Proponents of so-called green hydrogen believe it could help end our dependence on fossil fuels and aid the transition to a net-zero world - transforming heavy-polluting industries such as steel and cement, and entering our daily lives for example in the form of hydrogen fuel cell trucks and cars.
Alongside it, significant reductions in emissions can be achieved by using blue hydrogen, which is made from natural gas but incorporates CO2 capture in its production.
Hydrogen has been hyped as the fuel of the future before, but it really might be different this time.
Addressing the urgency
Numerous national and regional policy targets are coming together in the global momentum towards net-zero emissions by 2050 – hydrogen is a significant part of the solutions puzzle together with renewable fuels and electrification.
Advances in technology are making electrolysis less expensive than before, and electricity from wind, solar and hydro is much more available – meaning the production of “green hydrogen”, a truly carbon-free fuel unlike other varieties of hydrogen, is now a real contender to transform the energy market.
“Climate change targets have really changed the conversation,” says Simon Bennett, energy technology analyst at the International Energy Agency (IEA). “We need hydrogen to meet our climate goals. And we need to increase the commitment and investment today so that we have the hydrogen capacity when we need it more in the near future.”
Bennett’s statement is echoed by Antti Pohjoranta, Head of Technology for renewable hydrogen at Neste, a global market leader in renewable diesel and sustainable aviation fuel.
At its refinery in Porvoo, Neste is developing its first industrial-scale renewable hydrogen facility to supply the refinery with green hydrogen, making a significant share of the refinery’s hydrogen production sustainable. The Sustainable Hydrogen & Recovery of Carbon (SHARC) project involves water electrolysis technology for the production of green hydrogen as well as carbon capture from existing hydrogen production, and the permanent storage of captured CO2. Altogether the project is set to achieve a reduction of more than 4 million tons of CO2 emissions at the site in the first 10 years of operation.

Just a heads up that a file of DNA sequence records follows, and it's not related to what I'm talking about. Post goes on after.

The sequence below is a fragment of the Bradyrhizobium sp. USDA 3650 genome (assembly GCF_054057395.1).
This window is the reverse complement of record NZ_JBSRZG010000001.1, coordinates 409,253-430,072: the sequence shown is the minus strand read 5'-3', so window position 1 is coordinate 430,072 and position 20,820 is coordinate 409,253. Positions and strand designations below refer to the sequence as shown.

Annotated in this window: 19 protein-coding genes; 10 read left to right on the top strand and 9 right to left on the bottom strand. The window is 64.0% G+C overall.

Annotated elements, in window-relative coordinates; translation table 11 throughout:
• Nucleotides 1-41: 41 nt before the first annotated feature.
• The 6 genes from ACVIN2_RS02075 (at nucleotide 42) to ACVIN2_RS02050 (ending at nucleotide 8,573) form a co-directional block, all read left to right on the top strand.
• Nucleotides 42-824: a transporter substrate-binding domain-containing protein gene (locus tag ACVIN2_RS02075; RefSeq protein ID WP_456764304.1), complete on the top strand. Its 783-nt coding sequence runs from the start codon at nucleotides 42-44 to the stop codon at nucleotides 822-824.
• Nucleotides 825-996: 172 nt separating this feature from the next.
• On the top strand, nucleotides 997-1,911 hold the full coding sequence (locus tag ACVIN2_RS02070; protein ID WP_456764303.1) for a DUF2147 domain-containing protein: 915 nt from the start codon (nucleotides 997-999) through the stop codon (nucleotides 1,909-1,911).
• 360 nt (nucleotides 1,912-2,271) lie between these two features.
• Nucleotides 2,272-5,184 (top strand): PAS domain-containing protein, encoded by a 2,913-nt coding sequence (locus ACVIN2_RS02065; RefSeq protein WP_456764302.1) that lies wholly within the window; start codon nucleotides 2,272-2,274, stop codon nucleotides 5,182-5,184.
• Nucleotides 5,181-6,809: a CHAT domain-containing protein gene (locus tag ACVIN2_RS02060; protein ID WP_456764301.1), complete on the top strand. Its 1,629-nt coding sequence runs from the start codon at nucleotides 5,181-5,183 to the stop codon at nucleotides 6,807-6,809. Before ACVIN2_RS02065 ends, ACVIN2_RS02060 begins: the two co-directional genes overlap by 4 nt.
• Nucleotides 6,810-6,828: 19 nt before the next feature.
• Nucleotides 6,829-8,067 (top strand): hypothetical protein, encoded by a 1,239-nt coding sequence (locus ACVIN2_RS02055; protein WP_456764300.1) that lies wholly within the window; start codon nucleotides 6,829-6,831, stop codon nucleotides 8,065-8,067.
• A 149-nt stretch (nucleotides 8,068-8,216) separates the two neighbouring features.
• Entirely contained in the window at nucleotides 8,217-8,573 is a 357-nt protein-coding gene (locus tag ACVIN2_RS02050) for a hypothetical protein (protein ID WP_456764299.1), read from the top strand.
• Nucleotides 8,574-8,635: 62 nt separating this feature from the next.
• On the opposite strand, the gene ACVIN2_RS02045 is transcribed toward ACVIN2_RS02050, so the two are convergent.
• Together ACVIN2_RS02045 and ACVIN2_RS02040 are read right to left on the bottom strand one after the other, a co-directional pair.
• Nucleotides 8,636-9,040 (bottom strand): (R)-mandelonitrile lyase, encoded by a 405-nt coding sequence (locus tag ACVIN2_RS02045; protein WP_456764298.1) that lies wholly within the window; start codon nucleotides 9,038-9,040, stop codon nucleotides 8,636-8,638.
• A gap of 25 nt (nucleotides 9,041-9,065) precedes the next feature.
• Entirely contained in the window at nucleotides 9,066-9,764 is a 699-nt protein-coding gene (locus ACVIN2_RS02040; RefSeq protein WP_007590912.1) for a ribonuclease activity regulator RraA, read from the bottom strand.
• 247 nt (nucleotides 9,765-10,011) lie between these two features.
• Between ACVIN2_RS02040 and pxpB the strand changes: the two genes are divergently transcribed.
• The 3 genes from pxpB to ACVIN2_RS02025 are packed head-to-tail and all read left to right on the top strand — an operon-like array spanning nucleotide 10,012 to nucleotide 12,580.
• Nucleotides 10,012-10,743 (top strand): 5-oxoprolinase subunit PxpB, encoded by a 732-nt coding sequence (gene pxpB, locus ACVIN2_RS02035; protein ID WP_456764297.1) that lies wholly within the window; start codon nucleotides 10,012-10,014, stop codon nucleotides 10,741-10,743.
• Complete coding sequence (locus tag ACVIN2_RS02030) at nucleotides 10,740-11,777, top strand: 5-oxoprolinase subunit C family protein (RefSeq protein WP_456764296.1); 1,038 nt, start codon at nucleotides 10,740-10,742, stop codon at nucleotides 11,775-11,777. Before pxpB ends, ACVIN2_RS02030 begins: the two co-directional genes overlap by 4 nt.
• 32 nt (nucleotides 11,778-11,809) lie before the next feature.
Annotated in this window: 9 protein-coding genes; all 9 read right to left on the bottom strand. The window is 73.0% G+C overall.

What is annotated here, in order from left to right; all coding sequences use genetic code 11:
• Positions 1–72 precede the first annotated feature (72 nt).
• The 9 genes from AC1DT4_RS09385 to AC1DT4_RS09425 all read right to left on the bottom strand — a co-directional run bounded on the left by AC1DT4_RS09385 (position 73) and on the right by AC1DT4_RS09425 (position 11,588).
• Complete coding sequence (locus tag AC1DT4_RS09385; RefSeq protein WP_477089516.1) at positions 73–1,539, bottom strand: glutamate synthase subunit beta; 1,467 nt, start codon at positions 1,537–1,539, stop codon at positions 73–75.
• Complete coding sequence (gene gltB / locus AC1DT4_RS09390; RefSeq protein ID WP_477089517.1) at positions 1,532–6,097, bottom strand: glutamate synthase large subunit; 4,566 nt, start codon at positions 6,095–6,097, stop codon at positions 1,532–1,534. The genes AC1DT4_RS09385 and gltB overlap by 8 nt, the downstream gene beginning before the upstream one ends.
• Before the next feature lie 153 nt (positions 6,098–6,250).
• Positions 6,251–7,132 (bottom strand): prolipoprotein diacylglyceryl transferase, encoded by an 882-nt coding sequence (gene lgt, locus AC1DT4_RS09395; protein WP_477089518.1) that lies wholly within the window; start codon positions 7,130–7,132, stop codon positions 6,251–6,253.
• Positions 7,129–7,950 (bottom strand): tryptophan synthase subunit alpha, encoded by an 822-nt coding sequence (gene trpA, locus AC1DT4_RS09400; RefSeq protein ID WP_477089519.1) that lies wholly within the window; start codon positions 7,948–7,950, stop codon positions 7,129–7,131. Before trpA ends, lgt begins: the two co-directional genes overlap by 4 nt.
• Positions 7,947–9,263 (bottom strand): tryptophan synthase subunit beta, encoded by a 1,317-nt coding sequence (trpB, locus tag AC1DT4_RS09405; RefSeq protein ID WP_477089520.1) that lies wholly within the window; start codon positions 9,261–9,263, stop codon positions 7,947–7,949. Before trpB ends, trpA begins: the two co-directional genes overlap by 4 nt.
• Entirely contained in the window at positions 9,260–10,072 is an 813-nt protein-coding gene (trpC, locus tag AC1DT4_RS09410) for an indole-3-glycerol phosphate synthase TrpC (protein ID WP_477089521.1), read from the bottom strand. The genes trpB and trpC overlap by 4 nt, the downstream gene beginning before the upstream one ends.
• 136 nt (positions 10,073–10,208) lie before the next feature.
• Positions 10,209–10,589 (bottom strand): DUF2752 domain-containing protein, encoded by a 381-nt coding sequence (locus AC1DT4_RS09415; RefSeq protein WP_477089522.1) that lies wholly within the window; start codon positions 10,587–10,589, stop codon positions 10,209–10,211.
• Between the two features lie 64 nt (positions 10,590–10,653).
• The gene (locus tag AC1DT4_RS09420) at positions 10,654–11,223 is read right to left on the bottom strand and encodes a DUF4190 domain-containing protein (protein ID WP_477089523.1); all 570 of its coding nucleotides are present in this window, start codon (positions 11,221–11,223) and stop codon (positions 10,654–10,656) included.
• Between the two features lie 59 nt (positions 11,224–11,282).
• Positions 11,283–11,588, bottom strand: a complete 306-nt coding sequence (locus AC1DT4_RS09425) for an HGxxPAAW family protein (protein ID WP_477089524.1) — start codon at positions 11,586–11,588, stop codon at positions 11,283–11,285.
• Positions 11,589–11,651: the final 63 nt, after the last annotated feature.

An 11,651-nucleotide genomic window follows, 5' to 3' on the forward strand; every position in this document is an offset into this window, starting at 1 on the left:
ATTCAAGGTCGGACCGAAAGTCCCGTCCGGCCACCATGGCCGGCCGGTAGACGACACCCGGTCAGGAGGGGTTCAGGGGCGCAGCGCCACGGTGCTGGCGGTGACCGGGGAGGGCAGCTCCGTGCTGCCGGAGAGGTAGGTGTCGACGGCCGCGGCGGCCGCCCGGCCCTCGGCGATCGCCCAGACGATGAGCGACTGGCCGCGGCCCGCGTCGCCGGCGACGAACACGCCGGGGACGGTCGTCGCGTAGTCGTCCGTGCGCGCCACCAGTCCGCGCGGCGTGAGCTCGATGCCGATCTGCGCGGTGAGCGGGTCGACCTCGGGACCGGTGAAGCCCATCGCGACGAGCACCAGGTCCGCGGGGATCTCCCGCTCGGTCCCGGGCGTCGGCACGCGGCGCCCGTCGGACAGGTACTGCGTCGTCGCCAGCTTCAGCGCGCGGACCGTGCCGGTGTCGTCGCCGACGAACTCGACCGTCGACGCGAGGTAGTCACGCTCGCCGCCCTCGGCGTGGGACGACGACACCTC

Simultaneously, the company is setting up the world’s biggest high-efficiency steam electrolysis demonstration plant – solid oxide electrolysis, SOEC - in its Rotterdam refinery to illustrate and explore the future potential of this technology.
“These are important steps moving towards net-zero emissions,” Pohjoranta says. “We need bigger action and faster movement, but it will take time before technical and financial risks can be managed effectively. These risks can be lowered by gradually implementing the technologies and supporting the industry in scaling-up. That is exactly what Neste is pushing for.”
Key impact areas
Today, hydrogen is mainly used in oil refining and the production of fertilizers. Demand for hydrogen in industrial use has more than tripled since 1975 and is currently almost completely supplied from fossil fuels according to the IEA’s The Future of Hydrogen report.
Because of that, production of “grey” (from gas) and “brown and black” (from coal) hydrogen accounts for 830 million tonnes (Mt) of CO2 a year, which is around 3% of greenhouse gas emissions.
To reduce these emissions many countries including the US, Canada, UK, the Netherlands and Australia are currently investing heavily in blue hydrogen technology. For the long-term, using green hydrogen would significantly further reduce these emissions.
The potential impact of hydrogen does not end there. It could have a dramatic effect: